IOWA CITY, IA -- State liquor agents and 14 law officers, including the Johnson County sheriff, raided a church here late Saturday night where the local chapter of the Gay Liberation Front (GLF) was holding a dance and beer was being served.
Two men were arrested and charged with bootlegging, for allegedly selling beer without a license.
Although a state official denied the charge Sunday, members of GLF -- a group that espouses rights of homosexuals -- claimed the raid was "harassment" because of the participants' sexual preference.
The GLF party -- billed as a "Gay Pride" dance -- was held in the social hall of the Iowa City Unitarian-Universalist Society Church, located next to the Civic Center here where the city Police Department is housed.
Dean Blake of Iowa City, a member of GLF, gave this account of the dispensing of beer at the party:
Two kegs of beer were purchased by an individual and set up in the hall. "Donations only" were accepted to help defray the cost of the kegs, which Blake said is a routine policy for "keg parties" in a college town such as Iowa City.
"Anyone who had a cup was given a beer," Blake said. "No one was forced to pay for the beer and no one was turned down."
Roger Stephens of Des Moines, assistant director of the Beer and Liquor Enforcement Division of the State Department of Public Safety, Sunday gave this account of the raid:
"We had been given information through an anonymous source, which was later confirmed by printed material, that there was probable cause to believe criminal laws would be violated at this party."
Stephens said his agents purchased beer at the GLF party, which was "a very distinct violation of the law," adding that the party "was not a donation situation."
The two men arrested on bootlegging charges were Gard A. Roper, 26, and Loran T. Rodewald, no age given, both of Iowa City. They were released on their own recognizance Sunday after preliminary arraignment before Police Judge Joseph Thornton.
The GLF party had been advertised in last week's editions of the Daily Iowan, the University of Iowa student newspaper, which said "draft beer" would be available. The dance originally was scheduled for the clubhouse of a local apartment complex but was moved when the manager refused to allow the group to hold the party there, GLF members said.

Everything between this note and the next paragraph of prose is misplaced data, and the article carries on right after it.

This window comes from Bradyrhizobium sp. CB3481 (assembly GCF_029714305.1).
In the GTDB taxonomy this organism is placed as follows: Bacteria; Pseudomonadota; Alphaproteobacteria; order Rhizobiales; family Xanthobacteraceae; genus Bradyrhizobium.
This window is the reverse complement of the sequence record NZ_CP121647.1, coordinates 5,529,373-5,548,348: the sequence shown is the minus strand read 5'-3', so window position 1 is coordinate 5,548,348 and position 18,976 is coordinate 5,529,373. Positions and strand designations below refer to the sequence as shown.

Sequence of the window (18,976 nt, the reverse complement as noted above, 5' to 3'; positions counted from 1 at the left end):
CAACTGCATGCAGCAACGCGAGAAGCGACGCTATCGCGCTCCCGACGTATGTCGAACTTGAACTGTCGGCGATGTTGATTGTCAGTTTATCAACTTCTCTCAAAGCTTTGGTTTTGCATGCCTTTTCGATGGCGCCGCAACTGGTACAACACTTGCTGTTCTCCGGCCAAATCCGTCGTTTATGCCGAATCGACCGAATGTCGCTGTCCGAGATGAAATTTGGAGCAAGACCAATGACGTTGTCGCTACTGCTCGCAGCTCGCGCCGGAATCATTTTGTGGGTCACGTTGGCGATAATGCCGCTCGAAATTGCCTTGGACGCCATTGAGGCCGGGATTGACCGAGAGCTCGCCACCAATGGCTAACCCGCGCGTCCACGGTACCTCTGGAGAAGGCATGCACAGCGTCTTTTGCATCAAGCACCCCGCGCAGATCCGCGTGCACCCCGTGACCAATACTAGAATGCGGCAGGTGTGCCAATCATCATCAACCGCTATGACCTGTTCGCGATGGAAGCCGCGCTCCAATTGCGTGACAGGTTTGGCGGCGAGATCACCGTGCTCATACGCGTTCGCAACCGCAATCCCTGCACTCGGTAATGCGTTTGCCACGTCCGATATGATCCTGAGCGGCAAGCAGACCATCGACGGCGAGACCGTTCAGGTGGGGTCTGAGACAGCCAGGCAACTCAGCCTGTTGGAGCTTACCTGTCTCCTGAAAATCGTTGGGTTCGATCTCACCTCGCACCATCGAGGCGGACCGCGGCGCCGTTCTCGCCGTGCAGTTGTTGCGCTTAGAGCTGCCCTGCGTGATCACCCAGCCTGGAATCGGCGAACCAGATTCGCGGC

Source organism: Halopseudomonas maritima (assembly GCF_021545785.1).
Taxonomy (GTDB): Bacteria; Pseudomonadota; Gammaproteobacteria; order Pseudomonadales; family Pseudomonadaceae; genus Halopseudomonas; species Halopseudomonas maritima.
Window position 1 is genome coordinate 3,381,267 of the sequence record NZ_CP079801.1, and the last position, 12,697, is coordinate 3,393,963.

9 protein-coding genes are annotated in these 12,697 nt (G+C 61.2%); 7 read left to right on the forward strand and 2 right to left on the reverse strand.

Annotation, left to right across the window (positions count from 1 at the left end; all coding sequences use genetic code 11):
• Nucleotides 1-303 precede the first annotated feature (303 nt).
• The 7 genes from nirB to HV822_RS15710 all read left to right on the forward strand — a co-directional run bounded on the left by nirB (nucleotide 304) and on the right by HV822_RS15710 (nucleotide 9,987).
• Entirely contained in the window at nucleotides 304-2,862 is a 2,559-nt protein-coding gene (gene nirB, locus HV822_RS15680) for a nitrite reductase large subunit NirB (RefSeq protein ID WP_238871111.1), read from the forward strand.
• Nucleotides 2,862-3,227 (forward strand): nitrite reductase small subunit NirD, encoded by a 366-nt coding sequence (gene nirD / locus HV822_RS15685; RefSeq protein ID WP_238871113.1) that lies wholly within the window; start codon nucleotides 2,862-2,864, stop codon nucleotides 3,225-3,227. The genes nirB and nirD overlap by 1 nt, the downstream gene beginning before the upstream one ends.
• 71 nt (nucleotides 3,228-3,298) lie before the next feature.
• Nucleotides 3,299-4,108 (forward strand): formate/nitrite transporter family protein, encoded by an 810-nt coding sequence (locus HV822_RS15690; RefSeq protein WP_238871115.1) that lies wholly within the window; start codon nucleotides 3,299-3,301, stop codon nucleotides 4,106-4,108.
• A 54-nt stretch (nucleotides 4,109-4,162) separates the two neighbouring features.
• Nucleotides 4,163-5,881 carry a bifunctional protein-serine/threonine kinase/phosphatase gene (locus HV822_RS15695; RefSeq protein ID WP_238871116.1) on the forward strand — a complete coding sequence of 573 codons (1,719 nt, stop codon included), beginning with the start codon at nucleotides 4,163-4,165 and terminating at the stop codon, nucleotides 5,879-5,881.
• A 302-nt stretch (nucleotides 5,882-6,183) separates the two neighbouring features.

The Unitarian Church has allowed the GLF chapter -- a recognized U of I student group -- to use its social hall for about two years, according to Tom Mikelson, the church's minister.
The congregation's board of directors has adopted an "open-door policy" that allows any group, if it meets certain criteria, to rent out the hall for functions, the Rev. Mr. Mikelson said. One of the criteria is that the group be of non-profit nature.
GLF member Blake said the raid "obviously" was intended to harass the local homosexual community. About 80 persons, men and women, attended the dance, including some 'straight,'" Blake said.
Stephens said the fact that the party was a homosexual gathering "had absolutely nothing to do with the raid.
"This is not the first raid of this kind," Stephens added, "This happens quite frequently. The fact that this type of group was involved is totally irrelevant."
Regarding the issue of entering a church, Stephens said: "We'll enter any place in the state where there is probable cause of illegal activity."
Local liquor agent Francis W. (Bud) Sueppel said three state agents, three Iowa Highway Patrol officers, 10 Iowa City police officers and Johnson County Sheriff Gary Hughes conducted the raid.
IOWA CITY, IA. -- A local civil libertarian Monday criticized the Saturday night raid of a "gay liberation" dance as having "all the impressions of selective law enforcement."
David Schoenbaum, president of the Hawkeye chapter of the Iowa Civil Liberties Union (ICLU), also questioned the necessity of sending some 17 law enforcement officers to conduct the raid on the dance, sponsored by the local chapter of the Gay Liberation Front (GLF).
Lawmen descended on the GLF dance late Saturday night. State liquor agents arrested two men, charging them with "bootlegging" at the dance, which was held in a social hall of the Unitarian church here.
Persons at the dance claim they were "harassed" by law officers because the GLF group openly espouses the civil rights of members who are homosexuals. Officials have denied the charge.
A state liquor enforcement official said Sunday his agents "purchased" beer at the dance in violation of state law. GLF contends that "donations only" were accepted to defray the costs of two kegs of beer and that no one was denied beer if they did not pay.
If GLF's version is true, "then any five graduate students who have a party on Saturday night and let their friends chip in to pay for the drinks" are also guilty of law violations, Schoenbaum said.
Schoenbaum also criticized what he called the "extraordinary concentration" in the number of lawmen sent to raid the dance.
Francis W. (Bud) Sueppel, local liquor agent, said Sunday three state agents, three Iowa Highway Patrol officers, 10 Iowa City police officers and Johnson County Sheriff Gary Hughes assisted in the raid.
Roger Stephens, assistant directory of the beer and liquor enforcement division of the State Department of Public Safety, Sunday denied the "harassment" allegations. Stephens said similar beer raids have occurred in the state.
Stephens said his officers received a tip last week from "an anonymous source" who said possible law violations could occur at the dance.